And as a solution to the Commission’s non-presence advocated for the creation of Coastal Area development agency (CADA), as a way of ensuring the sustained development of the area.
From these two different but related accounts, there are ingrain factors/realities that further render NDDC’s allegation against the governors as spurious and ungraspable.
Admittedly, if as alleged that the governors instigated the audit, one may be tempted to ask; who compelled the Gbaramatu Voice in writing the above editorial comment or the coastal dwellers to send the above petition to the Governor?
Fundamentally also, if as alleged that the governors instigated the audit, it will be interesting to find out who was behind the Pan Niger Delta Forum (PANDEF), a 14-point communiqué which among other things described the poor state of critical infrastructure in the Niger Delta region, particularly roads, and thus calls on the Federal Government and relevant MDAs to give immediate and urgent attention to roads in the region?
What of the African Network for Empowerment and Economic Justice, and the Niger Delta Civil Society Coalition, where they were equally engineered by the governors to speak up against the inactions of the Commission?
Could it be possible that the governors from the region, media groups, organizations and Associations mentioned above at different times and places conspired against the NDDC? If this is the true position, then, that animosity in my estimation must be a very strong one.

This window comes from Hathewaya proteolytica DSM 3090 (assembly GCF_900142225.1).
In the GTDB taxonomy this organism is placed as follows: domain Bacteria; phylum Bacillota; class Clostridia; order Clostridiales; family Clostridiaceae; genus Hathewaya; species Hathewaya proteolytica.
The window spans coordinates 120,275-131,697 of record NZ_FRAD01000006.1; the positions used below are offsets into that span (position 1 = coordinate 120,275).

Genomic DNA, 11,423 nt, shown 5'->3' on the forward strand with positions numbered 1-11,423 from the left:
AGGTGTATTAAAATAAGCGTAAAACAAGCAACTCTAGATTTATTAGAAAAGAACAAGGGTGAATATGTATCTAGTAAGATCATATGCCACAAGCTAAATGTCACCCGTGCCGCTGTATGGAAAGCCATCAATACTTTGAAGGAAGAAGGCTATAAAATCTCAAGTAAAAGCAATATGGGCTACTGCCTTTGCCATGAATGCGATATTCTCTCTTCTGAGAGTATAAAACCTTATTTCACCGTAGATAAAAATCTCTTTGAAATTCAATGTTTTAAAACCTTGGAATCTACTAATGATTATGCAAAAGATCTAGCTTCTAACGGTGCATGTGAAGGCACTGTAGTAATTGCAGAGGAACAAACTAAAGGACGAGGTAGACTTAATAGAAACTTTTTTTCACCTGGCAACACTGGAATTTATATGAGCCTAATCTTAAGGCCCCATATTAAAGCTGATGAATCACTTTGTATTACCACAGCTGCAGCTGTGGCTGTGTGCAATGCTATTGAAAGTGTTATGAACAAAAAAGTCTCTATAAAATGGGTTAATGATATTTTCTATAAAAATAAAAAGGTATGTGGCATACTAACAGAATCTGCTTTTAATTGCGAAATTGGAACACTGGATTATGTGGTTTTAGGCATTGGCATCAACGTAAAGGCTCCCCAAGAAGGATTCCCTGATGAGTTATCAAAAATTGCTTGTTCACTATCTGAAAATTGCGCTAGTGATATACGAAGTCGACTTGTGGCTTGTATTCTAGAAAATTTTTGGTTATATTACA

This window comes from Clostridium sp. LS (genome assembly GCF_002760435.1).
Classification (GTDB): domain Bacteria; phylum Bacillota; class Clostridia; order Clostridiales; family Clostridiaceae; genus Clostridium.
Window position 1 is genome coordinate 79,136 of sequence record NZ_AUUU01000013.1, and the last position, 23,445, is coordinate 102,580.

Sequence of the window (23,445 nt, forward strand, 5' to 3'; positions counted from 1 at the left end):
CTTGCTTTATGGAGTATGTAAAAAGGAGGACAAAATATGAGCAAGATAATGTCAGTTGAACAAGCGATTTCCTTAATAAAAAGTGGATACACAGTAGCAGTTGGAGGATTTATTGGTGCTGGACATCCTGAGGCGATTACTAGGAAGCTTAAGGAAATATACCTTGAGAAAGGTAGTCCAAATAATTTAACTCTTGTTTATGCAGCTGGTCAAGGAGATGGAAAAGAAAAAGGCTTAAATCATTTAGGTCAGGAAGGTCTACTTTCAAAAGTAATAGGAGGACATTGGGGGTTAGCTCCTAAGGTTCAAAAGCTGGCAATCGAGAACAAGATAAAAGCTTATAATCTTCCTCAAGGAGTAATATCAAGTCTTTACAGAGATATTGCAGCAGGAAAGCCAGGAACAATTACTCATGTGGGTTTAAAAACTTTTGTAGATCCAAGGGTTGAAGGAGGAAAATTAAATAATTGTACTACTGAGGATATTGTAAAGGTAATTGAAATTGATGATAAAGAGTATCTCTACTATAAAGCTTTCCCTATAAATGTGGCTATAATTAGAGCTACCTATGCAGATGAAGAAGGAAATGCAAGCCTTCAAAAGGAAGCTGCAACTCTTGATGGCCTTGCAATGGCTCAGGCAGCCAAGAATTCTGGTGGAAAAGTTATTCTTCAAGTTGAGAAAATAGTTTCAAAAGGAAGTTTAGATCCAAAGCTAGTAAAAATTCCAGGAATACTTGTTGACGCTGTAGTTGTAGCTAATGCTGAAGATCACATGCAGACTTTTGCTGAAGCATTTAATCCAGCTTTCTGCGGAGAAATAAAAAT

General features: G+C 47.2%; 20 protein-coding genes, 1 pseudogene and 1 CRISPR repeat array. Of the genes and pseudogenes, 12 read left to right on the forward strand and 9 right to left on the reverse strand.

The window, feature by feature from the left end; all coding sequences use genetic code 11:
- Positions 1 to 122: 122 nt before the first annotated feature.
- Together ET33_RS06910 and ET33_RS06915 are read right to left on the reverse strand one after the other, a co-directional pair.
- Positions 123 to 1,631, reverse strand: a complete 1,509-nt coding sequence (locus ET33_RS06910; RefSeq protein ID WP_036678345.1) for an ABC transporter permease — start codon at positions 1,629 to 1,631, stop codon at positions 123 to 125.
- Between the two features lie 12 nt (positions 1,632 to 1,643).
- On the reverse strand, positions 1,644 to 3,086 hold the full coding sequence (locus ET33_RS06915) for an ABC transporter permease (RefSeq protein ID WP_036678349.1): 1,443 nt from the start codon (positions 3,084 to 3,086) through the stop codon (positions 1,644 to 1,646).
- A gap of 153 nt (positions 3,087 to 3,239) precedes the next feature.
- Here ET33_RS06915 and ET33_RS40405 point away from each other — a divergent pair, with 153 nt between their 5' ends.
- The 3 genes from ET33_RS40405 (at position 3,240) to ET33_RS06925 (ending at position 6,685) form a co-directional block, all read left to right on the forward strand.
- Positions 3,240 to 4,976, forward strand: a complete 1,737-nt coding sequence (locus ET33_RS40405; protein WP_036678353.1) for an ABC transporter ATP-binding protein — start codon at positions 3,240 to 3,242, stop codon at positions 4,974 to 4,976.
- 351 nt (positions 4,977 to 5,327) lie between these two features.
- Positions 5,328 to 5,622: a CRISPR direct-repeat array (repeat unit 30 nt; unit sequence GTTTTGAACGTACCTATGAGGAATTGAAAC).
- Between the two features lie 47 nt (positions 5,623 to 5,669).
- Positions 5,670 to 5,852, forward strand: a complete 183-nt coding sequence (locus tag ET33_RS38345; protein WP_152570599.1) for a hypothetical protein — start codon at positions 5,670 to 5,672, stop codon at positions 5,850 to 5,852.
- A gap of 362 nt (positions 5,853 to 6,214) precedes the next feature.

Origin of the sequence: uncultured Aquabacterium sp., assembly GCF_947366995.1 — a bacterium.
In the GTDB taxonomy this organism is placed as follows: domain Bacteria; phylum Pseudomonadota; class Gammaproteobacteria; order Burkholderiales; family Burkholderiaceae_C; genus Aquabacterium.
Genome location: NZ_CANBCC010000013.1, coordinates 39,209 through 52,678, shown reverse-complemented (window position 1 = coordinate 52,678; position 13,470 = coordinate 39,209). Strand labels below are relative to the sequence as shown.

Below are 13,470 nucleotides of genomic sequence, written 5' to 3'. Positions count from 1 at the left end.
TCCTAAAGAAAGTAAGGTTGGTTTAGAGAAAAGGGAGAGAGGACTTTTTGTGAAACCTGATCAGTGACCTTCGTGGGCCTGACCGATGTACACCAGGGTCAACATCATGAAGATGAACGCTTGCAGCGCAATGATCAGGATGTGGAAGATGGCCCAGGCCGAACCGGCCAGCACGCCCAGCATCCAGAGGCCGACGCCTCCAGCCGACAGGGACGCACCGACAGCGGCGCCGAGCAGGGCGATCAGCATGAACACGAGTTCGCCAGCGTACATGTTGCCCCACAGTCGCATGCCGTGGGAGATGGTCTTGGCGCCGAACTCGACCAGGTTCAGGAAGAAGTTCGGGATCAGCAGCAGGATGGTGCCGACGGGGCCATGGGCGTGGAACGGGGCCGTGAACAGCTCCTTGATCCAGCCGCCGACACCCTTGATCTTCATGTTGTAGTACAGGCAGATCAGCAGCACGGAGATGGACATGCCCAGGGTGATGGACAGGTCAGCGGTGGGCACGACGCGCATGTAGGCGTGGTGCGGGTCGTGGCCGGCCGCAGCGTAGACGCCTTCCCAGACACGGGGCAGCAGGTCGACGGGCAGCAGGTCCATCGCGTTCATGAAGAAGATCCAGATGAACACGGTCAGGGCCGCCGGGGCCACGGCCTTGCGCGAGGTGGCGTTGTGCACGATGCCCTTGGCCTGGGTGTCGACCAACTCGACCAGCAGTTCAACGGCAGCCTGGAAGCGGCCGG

The truth is that often, and of course, an organization/agency be it private or public like the NDDC can choose to fight on the basis of its real functional strength. Recognizing that service is a critical factor to the people, If NDDC had all these years aligned with the poor coastal dwellers through the development of the region infrastructurally, if they had made conscientious efforts to better their lives through the provision of people-purposed services, now that the federal government is demanding for their report card, the truth could have spoken for itself and all these blame games could have been avoided.
Without arguments, President Muhammadu Buhari in my views has the power to ask questions, and needs not the permission of the governors of the oil-producing states to direct the audit of the NDDC. After all, no governor of the region right from May 1999 can boast of clean hands. Specifically, while some of the governors from the region may have overtly contributed to the growing woes of the people of the Niger Delta region, others contributed in the hidden and subtle’ manner.
This assertion is based considering the volume of money that has gone to the region since May 29, 1999, such as the 13 per cent derivation, Amnesty settlements, NDDC special allocations, Ecological Funds, Monthly Revenue Allocation and Internally generated revenue(IGR), to mention but a few.
Finally, anybody/group instigated Mr President in this respect, one point the NDDC must not fail to remember is that it is our patriotic duty to save the region.
Jerome-Mario Utomi(firstname.lastname@example.org), writes from Lagos.